Fgf9 is initially secreted from gamma delta , an unconventional, rare subset of T cells involved in the immune response. Once released, Fgf9 serves as the catalyst for a signal sent via the dermal Wnt pathway. The signal prompts further expression of Fgf9 in structural cells called fibroblasts, and adds to the generation of new hair follicles.

When a wound occurs in an adult person, hair follicle growth is blocked and the skin heals with a scar. However, hair does regenerate to a great extent in the wound-healing process in mice. The team compared how the process works in adult mice versus humans. Humans have low numbers of gamma delta T cells in their skin compared to mice, and this may explain why scars but does not regenerate hair follicles.

In , the amount of Fgf9 secreted modulates hair-follicle regeneration after wounding. When Fgf9 was reduced, there was a decrease in wound-induced hair follicle growth. Conversely, when Fgf9 was increased, there was a two- to three-fold increase in the number of new hair follicles, equal to the amount seen in the mice expressing Wnt. Importantly, when the investigators added Fgf9 back to the wounds that do not normally regenerate, FGF9 triggered the molecular cascade of events necessary for skin and hair regeneration; thus, leaving the door open for using Fgf9 to treat wounds and hair loss in people.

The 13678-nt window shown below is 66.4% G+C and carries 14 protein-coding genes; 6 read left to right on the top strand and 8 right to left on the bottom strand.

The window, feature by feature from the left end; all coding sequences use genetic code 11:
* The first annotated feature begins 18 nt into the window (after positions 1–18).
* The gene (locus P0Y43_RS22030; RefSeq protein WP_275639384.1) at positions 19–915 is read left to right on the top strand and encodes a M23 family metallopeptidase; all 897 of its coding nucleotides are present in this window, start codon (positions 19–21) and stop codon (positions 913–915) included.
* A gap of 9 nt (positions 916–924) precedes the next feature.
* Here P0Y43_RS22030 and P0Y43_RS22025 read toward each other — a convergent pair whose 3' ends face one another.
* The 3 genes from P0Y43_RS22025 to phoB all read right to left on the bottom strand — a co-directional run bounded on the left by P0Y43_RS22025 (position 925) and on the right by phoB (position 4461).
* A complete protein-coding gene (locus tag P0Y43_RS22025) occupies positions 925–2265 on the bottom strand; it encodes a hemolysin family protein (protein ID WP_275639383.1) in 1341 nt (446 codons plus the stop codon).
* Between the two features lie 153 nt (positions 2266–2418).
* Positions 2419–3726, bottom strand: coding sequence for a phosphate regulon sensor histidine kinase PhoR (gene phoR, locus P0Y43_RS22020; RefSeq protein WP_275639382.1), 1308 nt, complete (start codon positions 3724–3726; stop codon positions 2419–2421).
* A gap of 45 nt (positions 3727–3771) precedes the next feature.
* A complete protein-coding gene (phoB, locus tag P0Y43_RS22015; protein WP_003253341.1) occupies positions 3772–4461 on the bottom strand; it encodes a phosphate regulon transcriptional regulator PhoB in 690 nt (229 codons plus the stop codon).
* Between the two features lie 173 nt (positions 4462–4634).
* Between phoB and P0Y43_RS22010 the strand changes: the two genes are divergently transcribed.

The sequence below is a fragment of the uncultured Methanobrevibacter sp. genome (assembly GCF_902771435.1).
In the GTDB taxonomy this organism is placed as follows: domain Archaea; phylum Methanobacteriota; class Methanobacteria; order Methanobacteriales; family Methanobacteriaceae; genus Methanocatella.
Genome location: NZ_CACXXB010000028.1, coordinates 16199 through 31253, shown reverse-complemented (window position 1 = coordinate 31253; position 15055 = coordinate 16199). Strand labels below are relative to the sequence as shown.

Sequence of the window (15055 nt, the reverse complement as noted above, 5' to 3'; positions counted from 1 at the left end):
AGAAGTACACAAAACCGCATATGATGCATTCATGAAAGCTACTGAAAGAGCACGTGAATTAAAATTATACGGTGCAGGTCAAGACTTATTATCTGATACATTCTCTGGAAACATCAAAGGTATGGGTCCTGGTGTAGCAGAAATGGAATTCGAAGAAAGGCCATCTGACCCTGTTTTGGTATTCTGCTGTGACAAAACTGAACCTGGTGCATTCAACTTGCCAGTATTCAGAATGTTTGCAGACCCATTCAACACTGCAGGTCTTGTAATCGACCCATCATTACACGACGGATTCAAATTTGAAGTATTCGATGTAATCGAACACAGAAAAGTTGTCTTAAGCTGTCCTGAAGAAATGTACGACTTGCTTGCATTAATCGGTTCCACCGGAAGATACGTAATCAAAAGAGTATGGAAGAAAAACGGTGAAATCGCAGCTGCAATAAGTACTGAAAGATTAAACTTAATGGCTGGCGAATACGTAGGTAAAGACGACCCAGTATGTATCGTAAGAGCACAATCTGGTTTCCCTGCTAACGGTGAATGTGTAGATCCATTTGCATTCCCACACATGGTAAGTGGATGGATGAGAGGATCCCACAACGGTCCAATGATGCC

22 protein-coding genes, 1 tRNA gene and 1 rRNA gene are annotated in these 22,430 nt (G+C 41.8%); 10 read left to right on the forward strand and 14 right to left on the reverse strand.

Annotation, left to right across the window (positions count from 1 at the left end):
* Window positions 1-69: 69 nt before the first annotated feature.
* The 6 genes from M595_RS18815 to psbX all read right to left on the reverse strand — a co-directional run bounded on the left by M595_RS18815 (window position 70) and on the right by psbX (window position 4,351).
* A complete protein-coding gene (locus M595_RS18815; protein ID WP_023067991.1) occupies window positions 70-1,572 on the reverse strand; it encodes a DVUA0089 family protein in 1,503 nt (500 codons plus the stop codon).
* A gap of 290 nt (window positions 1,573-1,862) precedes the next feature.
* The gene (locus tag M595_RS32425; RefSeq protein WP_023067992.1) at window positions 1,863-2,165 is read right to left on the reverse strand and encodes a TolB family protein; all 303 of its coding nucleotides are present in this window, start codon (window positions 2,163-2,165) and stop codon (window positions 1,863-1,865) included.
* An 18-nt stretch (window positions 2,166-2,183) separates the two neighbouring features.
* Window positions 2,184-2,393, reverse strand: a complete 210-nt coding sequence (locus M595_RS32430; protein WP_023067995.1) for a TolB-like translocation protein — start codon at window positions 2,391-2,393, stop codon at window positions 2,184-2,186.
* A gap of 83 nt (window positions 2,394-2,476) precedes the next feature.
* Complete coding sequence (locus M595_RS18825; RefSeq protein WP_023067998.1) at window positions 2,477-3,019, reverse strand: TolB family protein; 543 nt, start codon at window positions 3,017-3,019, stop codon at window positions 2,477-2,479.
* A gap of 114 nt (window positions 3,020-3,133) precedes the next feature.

The Penn team suggests that, given the differences in skin development and regeneration in response to wounding, treatments intended to compensate for the lack of Fgf9 may be most effective if timed with a wounding response. "Testing activators of Fgf9 or Wnt pathways during the wound healing process may be warranted," they stated.

Explore further: New research provides clues on why hair turns gray

More information: Fgf9 from dermal gd T cells induces hair follicle neogenesis after wounding, Nature Medicine, DOI: 10.1038/nm.3181

Related Stories

New research provides clues on why hair turns gray

June 14, 2011
A new study by researchers at NYU Langone Medical Center has shown that, for the first time, Wnt signaling, already known to control many biological processes, between hair follicles and melanocyte stem cells can dictate ...

Bioluminescence imaging lights up stem cell therapy for hair growth

June 11, 2012